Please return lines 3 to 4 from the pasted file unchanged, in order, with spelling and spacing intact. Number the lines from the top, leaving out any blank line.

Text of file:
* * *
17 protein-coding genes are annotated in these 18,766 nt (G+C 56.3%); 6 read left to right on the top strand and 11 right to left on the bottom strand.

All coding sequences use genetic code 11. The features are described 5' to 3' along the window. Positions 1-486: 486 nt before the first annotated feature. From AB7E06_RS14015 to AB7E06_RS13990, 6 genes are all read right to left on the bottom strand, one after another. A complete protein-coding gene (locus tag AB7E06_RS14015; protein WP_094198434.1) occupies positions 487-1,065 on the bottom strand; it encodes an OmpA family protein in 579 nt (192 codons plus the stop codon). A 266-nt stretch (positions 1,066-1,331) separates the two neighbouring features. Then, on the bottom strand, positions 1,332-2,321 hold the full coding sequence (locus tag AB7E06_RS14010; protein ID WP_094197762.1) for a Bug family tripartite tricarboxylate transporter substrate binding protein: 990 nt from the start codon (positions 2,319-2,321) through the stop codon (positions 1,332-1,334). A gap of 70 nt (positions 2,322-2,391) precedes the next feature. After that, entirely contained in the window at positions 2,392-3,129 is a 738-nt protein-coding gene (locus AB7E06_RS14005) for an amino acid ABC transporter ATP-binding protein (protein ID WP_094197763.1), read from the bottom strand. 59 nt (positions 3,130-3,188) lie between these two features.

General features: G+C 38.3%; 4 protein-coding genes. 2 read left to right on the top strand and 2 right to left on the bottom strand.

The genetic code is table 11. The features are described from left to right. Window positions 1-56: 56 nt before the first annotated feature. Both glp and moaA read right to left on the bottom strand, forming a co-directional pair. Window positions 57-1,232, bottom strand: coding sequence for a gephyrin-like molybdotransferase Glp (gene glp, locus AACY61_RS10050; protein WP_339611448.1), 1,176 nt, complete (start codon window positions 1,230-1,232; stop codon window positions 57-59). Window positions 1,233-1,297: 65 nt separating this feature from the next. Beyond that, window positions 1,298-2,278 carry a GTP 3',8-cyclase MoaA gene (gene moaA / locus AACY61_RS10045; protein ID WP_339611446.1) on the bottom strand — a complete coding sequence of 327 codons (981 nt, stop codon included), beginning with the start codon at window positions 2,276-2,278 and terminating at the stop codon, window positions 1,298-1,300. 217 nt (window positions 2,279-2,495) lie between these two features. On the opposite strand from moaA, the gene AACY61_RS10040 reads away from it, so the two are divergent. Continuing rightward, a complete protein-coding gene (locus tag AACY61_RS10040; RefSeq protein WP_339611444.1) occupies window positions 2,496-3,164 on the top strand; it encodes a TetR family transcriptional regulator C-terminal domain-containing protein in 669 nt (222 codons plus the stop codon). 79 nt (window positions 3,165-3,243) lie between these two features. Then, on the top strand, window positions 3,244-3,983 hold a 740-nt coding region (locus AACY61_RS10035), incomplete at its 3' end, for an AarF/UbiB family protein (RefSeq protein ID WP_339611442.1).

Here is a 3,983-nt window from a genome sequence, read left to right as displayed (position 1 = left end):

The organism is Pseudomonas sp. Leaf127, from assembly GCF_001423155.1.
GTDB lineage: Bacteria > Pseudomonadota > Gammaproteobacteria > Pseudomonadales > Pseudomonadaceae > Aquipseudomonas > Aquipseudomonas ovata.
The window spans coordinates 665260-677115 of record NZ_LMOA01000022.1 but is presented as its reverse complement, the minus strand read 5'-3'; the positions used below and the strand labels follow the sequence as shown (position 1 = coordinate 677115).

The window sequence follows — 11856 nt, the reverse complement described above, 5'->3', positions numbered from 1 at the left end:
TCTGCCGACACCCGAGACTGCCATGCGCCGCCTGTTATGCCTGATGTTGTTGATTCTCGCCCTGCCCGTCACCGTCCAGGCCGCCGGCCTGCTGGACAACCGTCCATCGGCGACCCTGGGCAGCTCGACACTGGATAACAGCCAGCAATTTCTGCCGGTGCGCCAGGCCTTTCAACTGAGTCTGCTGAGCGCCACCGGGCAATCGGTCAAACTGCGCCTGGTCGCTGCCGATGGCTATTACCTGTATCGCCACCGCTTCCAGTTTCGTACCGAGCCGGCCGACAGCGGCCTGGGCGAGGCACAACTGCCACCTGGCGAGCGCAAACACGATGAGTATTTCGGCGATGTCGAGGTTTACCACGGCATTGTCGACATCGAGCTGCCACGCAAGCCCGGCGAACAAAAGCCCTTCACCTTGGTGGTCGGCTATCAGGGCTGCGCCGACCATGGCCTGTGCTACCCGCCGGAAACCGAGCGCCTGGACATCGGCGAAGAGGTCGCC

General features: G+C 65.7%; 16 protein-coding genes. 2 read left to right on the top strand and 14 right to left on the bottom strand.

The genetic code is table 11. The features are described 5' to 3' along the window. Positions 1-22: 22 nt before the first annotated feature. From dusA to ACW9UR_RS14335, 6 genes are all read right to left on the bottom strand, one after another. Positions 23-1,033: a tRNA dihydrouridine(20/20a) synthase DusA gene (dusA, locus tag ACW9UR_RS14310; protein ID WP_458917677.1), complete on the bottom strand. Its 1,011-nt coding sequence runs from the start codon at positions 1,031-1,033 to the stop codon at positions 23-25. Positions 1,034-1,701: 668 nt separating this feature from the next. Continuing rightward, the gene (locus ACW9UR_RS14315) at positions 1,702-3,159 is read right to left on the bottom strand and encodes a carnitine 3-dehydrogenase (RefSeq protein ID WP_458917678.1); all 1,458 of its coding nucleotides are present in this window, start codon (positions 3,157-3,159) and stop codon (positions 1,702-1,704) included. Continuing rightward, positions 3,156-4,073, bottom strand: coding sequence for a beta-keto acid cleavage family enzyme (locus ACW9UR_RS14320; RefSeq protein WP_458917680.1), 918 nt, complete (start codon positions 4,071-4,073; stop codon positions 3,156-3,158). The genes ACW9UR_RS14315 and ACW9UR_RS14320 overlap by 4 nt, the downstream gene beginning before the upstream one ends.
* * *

General features: G+C 38.3%; 4 protein-coding genes. 2 read left to right on the top strand and 2 right to left on the bottom strand.

The genetic code is table 11. The features are described from left to right. Window positions 1-56: 56 nt before the first annotated feature. Both glp and moaA read right to left on the bottom strand, forming a co-directional pair. Window positions 57-1,232, bottom strand: coding sequence for a gephyrin-like molybdotransferase Glp (gene glp, locus AACY61_RS10050; protein WP_339611448.1), 1,176 nt, complete (start codon window positions 1,230-1,232; stop codon window positions 57-59). Window positions 1,233-1,297: 65 nt separating this feature from the next. Beyond that, window positions 1,298-2,278 carry a GTP 3',8-cyclase MoaA gene (gene moaA / locus AACY61_RS10045; protein ID WP_339611446.1) on the bottom strand — a complete coding sequence of 327 codons (981 nt, stop codon included), beginning with the start codon at window positions 2,276-2,278 and terminating at the stop codon, window positions 1,298-1,300. 217 nt (window positions 2,279-2,495) lie between these two features. On the opposite strand from moaA, the gene AACY61_RS10040 reads away from it, so the two are divergent. Continuing rightward, a complete protein-coding gene (locus tag AACY61_RS10040; RefSeq protein WP_339611444.1) occupies window positions 2,496-3,164 on the top strand; it encodes a TetR family transcriptional regulator C-terminal domain-containing protein in 669 nt (222 codons plus the stop codon). 79 nt (window positions 3,165-3,243) lie between these two features. Then, on the top strand, window positions 3,244-3,983 hold a 740-nt coding region (locus AACY61_RS10035), incomplete at its 3' end, for an AarF/UbiB family protein (RefSeq protein ID WP_339611442.1).